Dear Kerry Ann,
I liked your suggestions about how to mentor junior faculty of color. But as a department chair, my biggest challenge is how to mentor senior faculty who are underrepresented. I have one colleague in particular who is clearly struggling. She earned tenure two years ago, but she hasn’t published anything since that time. I can see that she’s overcommitted with service obligations, she’s working all the time and she appears exhausted. I’ve had plenty of diversity training as chair, but nobody ever talks about how to mentor underrepresented faculty once they are tenured. I want to be supportive to my colleague, but I don’t know what to do or what to say.
Dear Supportive Chair,
I suspect many other department chairs want to be supportive but aren’t sure how to do so or what to say. While you can learn about the experiences of underrepresented faculty members, it can be challenging to apply those lessons to specific individual mentoring situations.
Underrepresented faculty members face many challenges that differ from majority faculty experiences, but there are two concrete challenges that are ideal for starting a mentoring conversation: 1) a disproportionately high number of service requests related to diversity and 2) intense time pressures that can sap productivity. Both of these are escalated -- not alleviated -- after winning tenure.
Given that your colleague is likely facing both of these challenges, why not invite her to coffee and initiate a clarifying conversation? You can start with an honest and direct communication of why you care. In your case, you genuinely want to support your colleague, and your role as chair gives you a reason to initiate this conversation in an informal meeting.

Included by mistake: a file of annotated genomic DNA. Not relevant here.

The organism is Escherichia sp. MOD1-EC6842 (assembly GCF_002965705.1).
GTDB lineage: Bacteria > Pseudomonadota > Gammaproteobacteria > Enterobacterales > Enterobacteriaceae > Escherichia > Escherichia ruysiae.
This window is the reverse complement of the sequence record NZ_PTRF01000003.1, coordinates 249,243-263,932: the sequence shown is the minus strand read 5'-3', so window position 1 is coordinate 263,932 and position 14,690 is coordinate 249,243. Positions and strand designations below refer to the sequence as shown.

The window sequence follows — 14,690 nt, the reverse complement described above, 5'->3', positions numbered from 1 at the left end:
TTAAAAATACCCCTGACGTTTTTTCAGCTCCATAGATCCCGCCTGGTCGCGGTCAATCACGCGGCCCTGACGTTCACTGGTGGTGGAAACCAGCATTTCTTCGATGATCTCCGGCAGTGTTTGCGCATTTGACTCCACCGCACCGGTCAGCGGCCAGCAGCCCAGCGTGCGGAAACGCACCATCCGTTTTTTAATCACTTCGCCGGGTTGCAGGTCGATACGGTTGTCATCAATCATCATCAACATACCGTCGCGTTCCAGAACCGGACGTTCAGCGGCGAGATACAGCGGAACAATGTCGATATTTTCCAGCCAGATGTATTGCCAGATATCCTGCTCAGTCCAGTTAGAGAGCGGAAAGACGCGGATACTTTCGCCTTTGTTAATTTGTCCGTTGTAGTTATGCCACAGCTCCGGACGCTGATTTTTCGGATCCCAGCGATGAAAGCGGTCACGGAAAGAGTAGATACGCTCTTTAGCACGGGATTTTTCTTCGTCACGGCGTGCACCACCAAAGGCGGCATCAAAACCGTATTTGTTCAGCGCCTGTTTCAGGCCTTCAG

It can be as simple as letting her know that you want to have an informal conversation about posttenure mentoring. When you meet, express openly that you’re highly invested in her success and want to do what you can to support her. Because you want to position yourself as a supporter, I recommend using the following questions to guide your conversation.
What Is Your Posttenure Pathway?
Most faculty members struggle with the posttenure transition. By that, I mean that the challenge pretenure is to win tenure by meeting externally imposed expectations. But once tenure is awarded, there’s a new challenge: to consciously and intentionally choose a posttenure pathway. The problem is that many faculty members are so accustomed to organizing their time and energy to meet institutional expectations that they struggle to designate their own pathway and set their own agenda posttenure.
For underrepresented faculty members, the challenge of choosing a pathway is maximized by a large number of diversity-related requests that can pull an individual in many different directions at once. You may be the first person to ask your colleague: Where do you want to be in five years? What are your big goals for this chapter of your career? How can I support you in meeting them?
You’ll notice that I did not suggest that you start off by asking why she looks so exhausted or what challenges she’s facing. It’s very important that you begin the conversation by creating a space for your colleague to speak out loud what she’s dreaming of, what she wants professionally, and what she imagines when she sees herself operating at her highest professional potential. Because you’re creating a space of possibility, it’s super important to communicate enthusiasm and positive energy, as opposed to raising criticisms and/or giving contrarian advice.
How Do You Plan to Get There?
One of the biggest mistakes I see posttenure faculty make is that even if they have a generalized sense of what they want their posttenure pathway to be, they don’t have a plan for how to get there. If your colleague wants to be promoted to full professor, there’s a path for that, and it’s important she has a plan.